Chung believes there is room for art history’s analytical lens in the world of science.

“Thanks to my degree from UBC Okanagan, I can apply a fresh perspective to teaching math and science, addressing gender biases and exploring innovative approaches to educating future generations.”

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WHETHER HE’S HIKING A NEW PEAK or setting up cameras for field research, Dr. Adam Ford can’t help but see the Okanagan Valley’s incredible beauty—and the intense pressure the region is under.

“The Okanagan is exceptionally diverse ecologically,” says Dr. Ford, an Associate Professor of Biology in the Irving K. Barber Faculty of Science and the Canada Research Chair in Wildlife Restoration Ecology (Tier 2).

“We have salmon swimming in large lakes right beside a desert with cacti and rattlesnakes, grasslands with badgers, and within a 60-minute drive you can be above the tree line in an alpine meadow with mountain goats and grizzly bears. It’s also a vibrant, food rich and urban place—one of the fastest-growing communities in Canada because people want to be here. It’s beautiful.”

With that agricultural and urban growth comes challenges to biodiversity, such as water limitations, development through wildlife corridors and the shrinkage of rare grasslands.

Plants have returned to the site of the devastating 2003 Okanagan Mountain Park fire, and this area now supports a vibrant wildlife community. Between the City of Kelowna and the fire are many agricultural operations, including fruit orchards and vineyards, making this land some of the highest valued real estate in Canada.

As the new Director of the Okanagan Institute for Biodiversity, Resilience and Ecosystem Services (BRAES), Dr. Ford wants the institute—and UBC Okanagan—to support local communities, land, wildlife and water, offering research that helps build a more sustainable way of life in the Okanagan.

BRAES is one of five research institutes at UBC Okanagan, funded by the Office of the Vice-Principal, Research and Innovation to provide opportunities for researchers to collaborate and share knowledge across disciplines and into the community.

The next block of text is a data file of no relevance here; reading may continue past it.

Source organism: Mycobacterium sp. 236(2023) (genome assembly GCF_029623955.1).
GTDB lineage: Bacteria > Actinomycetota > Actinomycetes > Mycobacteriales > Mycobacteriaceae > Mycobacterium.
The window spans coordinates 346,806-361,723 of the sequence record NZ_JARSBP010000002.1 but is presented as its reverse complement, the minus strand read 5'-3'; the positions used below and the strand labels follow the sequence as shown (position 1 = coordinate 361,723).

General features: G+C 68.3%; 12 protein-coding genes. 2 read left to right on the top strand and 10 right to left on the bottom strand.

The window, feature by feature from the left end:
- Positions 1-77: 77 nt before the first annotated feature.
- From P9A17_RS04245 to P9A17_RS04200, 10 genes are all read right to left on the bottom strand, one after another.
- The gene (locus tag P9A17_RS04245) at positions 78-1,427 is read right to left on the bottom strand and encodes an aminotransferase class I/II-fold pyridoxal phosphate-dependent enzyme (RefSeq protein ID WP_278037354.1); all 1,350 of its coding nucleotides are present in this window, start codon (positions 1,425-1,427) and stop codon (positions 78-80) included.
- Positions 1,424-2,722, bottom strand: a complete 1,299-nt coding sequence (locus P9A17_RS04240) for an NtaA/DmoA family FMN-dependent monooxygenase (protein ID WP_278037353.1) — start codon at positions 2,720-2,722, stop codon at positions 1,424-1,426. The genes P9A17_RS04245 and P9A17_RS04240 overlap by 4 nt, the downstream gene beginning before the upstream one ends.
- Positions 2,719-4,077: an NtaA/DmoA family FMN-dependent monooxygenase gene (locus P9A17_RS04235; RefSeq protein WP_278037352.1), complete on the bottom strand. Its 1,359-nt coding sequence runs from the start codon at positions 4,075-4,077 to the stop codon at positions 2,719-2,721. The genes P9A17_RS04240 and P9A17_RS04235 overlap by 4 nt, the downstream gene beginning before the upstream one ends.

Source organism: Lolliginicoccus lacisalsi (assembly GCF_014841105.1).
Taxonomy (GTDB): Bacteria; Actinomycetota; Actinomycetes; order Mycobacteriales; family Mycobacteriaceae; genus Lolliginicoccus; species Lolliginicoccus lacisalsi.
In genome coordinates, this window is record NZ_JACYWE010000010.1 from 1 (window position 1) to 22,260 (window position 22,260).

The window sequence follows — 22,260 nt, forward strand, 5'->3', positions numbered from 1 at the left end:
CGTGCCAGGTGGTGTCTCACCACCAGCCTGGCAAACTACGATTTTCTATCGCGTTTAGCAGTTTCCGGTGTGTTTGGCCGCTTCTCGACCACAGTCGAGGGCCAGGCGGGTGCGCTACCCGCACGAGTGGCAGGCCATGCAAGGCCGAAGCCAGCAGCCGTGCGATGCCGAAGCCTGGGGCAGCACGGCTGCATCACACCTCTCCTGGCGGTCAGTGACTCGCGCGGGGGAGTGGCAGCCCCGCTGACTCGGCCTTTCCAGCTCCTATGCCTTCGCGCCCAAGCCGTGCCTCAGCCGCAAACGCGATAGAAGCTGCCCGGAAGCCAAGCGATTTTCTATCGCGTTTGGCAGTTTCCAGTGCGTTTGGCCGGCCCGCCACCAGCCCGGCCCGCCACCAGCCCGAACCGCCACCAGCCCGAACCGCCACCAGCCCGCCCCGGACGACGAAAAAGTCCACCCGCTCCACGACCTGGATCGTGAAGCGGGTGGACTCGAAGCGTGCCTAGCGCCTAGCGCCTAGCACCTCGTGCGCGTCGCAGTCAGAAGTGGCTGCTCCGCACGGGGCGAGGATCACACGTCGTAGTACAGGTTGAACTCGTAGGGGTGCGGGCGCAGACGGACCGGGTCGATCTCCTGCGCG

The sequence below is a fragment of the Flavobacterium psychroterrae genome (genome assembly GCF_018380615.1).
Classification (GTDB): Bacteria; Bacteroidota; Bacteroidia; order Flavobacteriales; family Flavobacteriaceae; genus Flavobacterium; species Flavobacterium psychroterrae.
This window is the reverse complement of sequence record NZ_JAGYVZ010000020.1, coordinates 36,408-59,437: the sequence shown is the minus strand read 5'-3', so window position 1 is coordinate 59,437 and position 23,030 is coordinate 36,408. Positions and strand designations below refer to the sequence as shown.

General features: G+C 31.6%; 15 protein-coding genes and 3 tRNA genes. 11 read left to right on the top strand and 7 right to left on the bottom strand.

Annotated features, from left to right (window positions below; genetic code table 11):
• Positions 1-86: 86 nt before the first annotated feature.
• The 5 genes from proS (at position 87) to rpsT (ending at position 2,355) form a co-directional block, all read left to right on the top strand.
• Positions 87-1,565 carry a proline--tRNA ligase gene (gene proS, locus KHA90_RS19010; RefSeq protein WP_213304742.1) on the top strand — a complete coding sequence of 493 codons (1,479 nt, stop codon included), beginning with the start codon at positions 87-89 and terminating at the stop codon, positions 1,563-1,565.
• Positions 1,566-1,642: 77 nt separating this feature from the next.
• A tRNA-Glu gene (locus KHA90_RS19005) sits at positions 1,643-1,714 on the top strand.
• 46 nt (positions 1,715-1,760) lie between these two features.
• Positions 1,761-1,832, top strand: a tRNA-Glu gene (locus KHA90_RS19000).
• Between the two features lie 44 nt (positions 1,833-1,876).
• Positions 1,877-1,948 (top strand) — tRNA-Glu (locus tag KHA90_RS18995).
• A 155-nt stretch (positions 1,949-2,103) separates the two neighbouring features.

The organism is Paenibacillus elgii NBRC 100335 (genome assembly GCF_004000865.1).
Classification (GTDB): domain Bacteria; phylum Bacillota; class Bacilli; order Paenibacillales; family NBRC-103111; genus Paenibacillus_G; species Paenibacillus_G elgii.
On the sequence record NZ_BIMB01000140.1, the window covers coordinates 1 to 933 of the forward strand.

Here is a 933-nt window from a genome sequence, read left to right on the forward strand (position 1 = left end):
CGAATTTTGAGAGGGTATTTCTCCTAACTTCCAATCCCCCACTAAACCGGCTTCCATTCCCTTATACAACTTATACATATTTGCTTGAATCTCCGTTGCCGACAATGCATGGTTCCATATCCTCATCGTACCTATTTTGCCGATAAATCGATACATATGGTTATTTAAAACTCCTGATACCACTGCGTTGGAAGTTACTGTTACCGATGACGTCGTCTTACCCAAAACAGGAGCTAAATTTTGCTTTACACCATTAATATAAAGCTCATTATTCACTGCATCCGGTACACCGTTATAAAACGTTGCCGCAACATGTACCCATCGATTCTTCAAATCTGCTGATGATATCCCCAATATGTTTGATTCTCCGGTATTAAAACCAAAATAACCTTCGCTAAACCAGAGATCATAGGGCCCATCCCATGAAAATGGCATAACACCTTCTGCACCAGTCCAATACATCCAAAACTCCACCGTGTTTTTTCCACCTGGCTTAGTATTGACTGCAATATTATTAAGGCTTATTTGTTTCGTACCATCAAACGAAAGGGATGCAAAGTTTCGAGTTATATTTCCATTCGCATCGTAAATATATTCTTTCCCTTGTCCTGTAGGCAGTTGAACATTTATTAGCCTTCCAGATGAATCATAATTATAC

As the head of BRAES, Dr. Ford hopes to strengthen the institute’s research support network. His priorities include strong regional partnerships and speaking to the need for reconciliation, including support for indigenizing research programs and partnering with Indigenous communities, particularly in the Syilx territory where UBC Okanagan is located.

His background has positioned him well for the new role.

A landscape photo of the backsides of nine people who are standing at the crest of a hill. The wide angle shot juxtaposes the group against the mountains in the background and blue sky above.

Community leaders from Esk’etemc First Nation, BC Wildfire Service, non-governmental organizations and BRAES researchers gather to plan cultural and prescribed fire in the Cariboo region. Indigenous-led fire management is helping to reinvigorate cultural practices and restore populations of wildlife species like bighorn sheep, elk and mule deer.

Dr. Ford leads the Wildlife Restoration Ecology (WiRE) Lab, where he studies how human activity in landscapes affects interactions between large predators, prey and plants. The key goal of this work is restoration—the human-assisted recovery of nature. To do this, he and his lab partner with governments, Indigenous communities and other organizations to help people and wildlife co-exist more peacefully.